Monday, 26 January 2009

For the Lion City, the Ox is no bull

According to the Chinese zodiac, today marks the first day of the Year of the Ox. Many investors must no doubt be hoping that the Ox brings bullish prospects for markets in the new year.

Last year, the Year of the Rat, certainly did not prove bullish for markets. Almost all asset prices declined substantially, government securities, especially United States Treasuries, being among the few exceptions. Major economies experienced slumps, including notably the US, the euro area and Japan.

Today, the Rat makes way for the Ox. With the Rat gone, is it time for investors to nibble on stocks?

According to feng shui master Raymond Lo, 2009 will be a year in which the stock market stabilises. He says that this Year of the Ox is symbolized by two elements: earth sitting on top of earth. This suggests to him harmony and peace. Therefore, he expects to see signs of more stability and calmness in the stock market. However, in the absence of a fire element, usually seen by feng shui experts as the driving force behind stock market movements, investors will remain cautious.

Historically, Ox years have seen some pretty turbulent times, especially in recent decades, but they have not generally been bad for stock markets.

In 1973, we saw the first oil crisis and stock markets tumbling around the world. In the US, the Standard & Poor's 500 fell 17.4 percent while the Nikkei 225 fell 17.3 percent.

1985, however, turned out much better. The S&P 500 rose 26.3 percent that year while the Nikkei 225 was up 13.6 percent.

In 1997, the last Ox year, we had financial crises in Asia and other emerging economies. The Nikkei 225 did not escape the fallout, declining 21.2 percent. The US market, however, was unscathed, the S&P 500 actually surging 31.0 percent that year.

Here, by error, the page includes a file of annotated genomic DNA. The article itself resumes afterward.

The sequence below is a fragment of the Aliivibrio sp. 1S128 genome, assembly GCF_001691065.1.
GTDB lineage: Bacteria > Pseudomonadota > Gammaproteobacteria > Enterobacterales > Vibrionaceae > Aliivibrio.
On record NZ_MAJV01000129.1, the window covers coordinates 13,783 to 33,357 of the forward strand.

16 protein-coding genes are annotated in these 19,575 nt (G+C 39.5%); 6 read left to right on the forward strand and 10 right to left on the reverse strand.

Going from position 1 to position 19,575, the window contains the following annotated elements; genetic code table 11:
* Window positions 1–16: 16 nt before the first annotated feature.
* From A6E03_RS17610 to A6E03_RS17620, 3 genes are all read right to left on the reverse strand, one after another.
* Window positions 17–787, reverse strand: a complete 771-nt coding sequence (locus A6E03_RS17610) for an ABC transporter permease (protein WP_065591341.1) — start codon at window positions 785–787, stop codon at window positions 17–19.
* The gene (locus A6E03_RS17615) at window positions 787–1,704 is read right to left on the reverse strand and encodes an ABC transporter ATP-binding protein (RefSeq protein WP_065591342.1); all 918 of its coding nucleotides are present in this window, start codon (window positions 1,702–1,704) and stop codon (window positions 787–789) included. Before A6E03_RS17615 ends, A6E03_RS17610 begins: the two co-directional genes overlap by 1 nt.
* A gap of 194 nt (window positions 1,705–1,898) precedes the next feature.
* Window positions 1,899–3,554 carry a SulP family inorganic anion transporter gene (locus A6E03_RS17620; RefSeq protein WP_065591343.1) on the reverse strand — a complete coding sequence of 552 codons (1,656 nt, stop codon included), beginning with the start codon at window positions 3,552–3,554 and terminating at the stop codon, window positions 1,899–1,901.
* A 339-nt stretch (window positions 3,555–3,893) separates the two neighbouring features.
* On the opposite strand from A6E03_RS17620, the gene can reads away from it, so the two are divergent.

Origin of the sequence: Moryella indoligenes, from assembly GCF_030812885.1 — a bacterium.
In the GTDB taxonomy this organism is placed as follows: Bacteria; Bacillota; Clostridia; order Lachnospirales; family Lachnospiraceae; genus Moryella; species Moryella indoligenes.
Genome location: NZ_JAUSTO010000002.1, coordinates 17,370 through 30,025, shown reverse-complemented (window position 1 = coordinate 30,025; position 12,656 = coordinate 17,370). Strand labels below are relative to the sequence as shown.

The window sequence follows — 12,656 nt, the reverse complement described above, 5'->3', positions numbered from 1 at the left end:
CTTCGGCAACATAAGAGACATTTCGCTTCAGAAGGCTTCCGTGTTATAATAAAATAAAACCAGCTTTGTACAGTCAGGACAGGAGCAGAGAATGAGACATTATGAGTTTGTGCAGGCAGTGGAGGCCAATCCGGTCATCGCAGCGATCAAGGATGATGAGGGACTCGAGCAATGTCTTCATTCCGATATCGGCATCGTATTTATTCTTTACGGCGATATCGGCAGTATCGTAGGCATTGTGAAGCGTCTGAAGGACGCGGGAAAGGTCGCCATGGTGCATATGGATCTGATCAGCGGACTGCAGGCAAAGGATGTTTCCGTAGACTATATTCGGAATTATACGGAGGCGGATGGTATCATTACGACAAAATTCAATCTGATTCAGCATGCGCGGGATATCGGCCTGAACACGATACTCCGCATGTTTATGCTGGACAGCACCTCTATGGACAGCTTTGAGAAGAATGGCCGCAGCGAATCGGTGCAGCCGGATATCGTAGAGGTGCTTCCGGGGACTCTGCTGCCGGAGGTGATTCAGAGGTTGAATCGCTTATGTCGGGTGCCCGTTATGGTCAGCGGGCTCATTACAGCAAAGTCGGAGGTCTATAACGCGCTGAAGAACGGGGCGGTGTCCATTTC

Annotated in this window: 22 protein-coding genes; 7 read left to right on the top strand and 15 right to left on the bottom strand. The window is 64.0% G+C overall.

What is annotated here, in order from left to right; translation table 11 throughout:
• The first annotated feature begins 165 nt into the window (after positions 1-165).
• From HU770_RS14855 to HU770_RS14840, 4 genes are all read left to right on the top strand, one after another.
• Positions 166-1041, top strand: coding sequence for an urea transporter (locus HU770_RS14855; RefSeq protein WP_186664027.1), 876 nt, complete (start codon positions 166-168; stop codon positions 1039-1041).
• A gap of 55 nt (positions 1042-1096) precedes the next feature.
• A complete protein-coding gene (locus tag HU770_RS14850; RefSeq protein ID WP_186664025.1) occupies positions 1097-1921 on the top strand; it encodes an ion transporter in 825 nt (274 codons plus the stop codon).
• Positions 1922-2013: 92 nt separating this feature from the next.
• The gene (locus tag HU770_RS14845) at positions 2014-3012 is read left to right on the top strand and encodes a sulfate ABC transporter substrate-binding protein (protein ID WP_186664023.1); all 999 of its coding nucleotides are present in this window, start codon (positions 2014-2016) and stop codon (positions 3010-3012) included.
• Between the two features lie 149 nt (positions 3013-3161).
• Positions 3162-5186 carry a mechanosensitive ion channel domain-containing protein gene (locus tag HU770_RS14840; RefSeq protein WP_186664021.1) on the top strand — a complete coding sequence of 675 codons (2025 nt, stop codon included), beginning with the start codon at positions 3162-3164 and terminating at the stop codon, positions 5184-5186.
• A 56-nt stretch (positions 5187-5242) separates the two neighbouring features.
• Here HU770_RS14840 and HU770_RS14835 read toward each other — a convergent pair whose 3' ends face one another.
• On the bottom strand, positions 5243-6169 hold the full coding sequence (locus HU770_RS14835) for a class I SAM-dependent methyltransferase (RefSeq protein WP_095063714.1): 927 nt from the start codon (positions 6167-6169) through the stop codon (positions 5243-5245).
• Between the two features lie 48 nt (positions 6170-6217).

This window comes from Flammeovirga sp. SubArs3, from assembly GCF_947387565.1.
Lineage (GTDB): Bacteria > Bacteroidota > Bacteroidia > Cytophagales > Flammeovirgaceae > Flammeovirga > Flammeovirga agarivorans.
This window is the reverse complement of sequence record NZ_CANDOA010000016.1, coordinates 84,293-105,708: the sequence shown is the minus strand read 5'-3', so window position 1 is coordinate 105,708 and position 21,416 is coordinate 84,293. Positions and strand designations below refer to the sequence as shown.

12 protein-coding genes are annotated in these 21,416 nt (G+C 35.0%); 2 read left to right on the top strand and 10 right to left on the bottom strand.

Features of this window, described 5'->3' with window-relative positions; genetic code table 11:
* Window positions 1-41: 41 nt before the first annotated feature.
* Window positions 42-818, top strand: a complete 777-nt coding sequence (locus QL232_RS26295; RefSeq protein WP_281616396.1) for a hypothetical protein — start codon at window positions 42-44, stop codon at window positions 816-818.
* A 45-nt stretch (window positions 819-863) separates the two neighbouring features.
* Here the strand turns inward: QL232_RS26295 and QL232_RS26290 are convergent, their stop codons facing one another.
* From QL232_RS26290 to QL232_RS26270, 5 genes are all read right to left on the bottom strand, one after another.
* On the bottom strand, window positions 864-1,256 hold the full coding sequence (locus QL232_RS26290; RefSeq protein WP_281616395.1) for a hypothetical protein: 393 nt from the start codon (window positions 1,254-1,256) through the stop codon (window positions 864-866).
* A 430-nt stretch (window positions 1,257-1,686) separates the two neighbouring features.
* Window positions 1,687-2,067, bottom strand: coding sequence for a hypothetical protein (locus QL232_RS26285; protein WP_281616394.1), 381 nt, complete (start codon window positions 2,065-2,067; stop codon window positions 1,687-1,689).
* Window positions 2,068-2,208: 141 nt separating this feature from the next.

While the Ox has not generally been unfriendly for the larger markets, there is one stock market which has invariably been gored by it: Singapore's.

In 1973, the Morgan Stanley Capital International (MSCI) Singapore Index fell 42.7 percent. In 1985, it fell 26.9 percent as the economy experienced its first recession since the country gained independence. In 1997, it fell 29.2 percent.

Last year, the MSCI Singapore fell 49.5 percent, the biggest decline on record. Will it fall again this year?

Since the beginning of 2009, the MSCI Singapore has fallen five percent. It is early in the year, though, and historically, two consecutive years of declines in the index have not been common.

Having said that, the plunge in 1973 was followed by a 51.3-percent fall in 1974, the decline in 1985 had been preceded by a 26.6-percent fall in 1984 and the tumble in 1997 had been preceded by a 1.8-percent fall in 1996 and was followed by a 7.3-percent fall in 1998.

In other words, years around the Ox year have always seen a multi-year bear market for Singapore stocks.

Will this time be different? If the latest economic figures from the Singapore government are any indication, probably not.

The Singapore economy fell into recession in 2008 after the economy contracted 5.5 percent in the second quarter and 5.1 percent in the third quarter on a seasonally-adjusted, annualised quarter-on-quarter basis.

A report from the Ministry of Trade and Industry on 21 January said that gross domestic product fell again in the fourth quarter, this time by 3.7 from the previous year or 16.9 percent on an annualised quarter-on-quarter basis. Furthermore, the report said that the economic downturn is expected to continue in 2009, with the ministry's growth forecast for the year being revised down to a range of -5.0 to -2.0 percent from -2.0 to +1.0 percent announced on 2 January 2009.

"The Singapore economy is going through its sharpest, deepest and most protracted recession," the ministry's second permanent secretary Ravi Menon said at a media briefing on 21 January.

That view on the economy was echoed the next day by Finance Minister Tharman Shanmugaratnam when he proposed a government budget for 2009 that included a S$20.5 billion package of measures to mitigate the impact of the downturn. "We are likely to experience the deepest recession in the Singapore economy since our independence, arising from the worst global economic decline in 60 years," he told Parliament.

With that kind of forecast from the government, investors in the Singapore stock market will be fortunate if the market avoids another sharp plunge this year. More realistically, investors should probably expect more turmoil for the stock market.

The Ox may have arrived today. The bull is likely to be much tardier.

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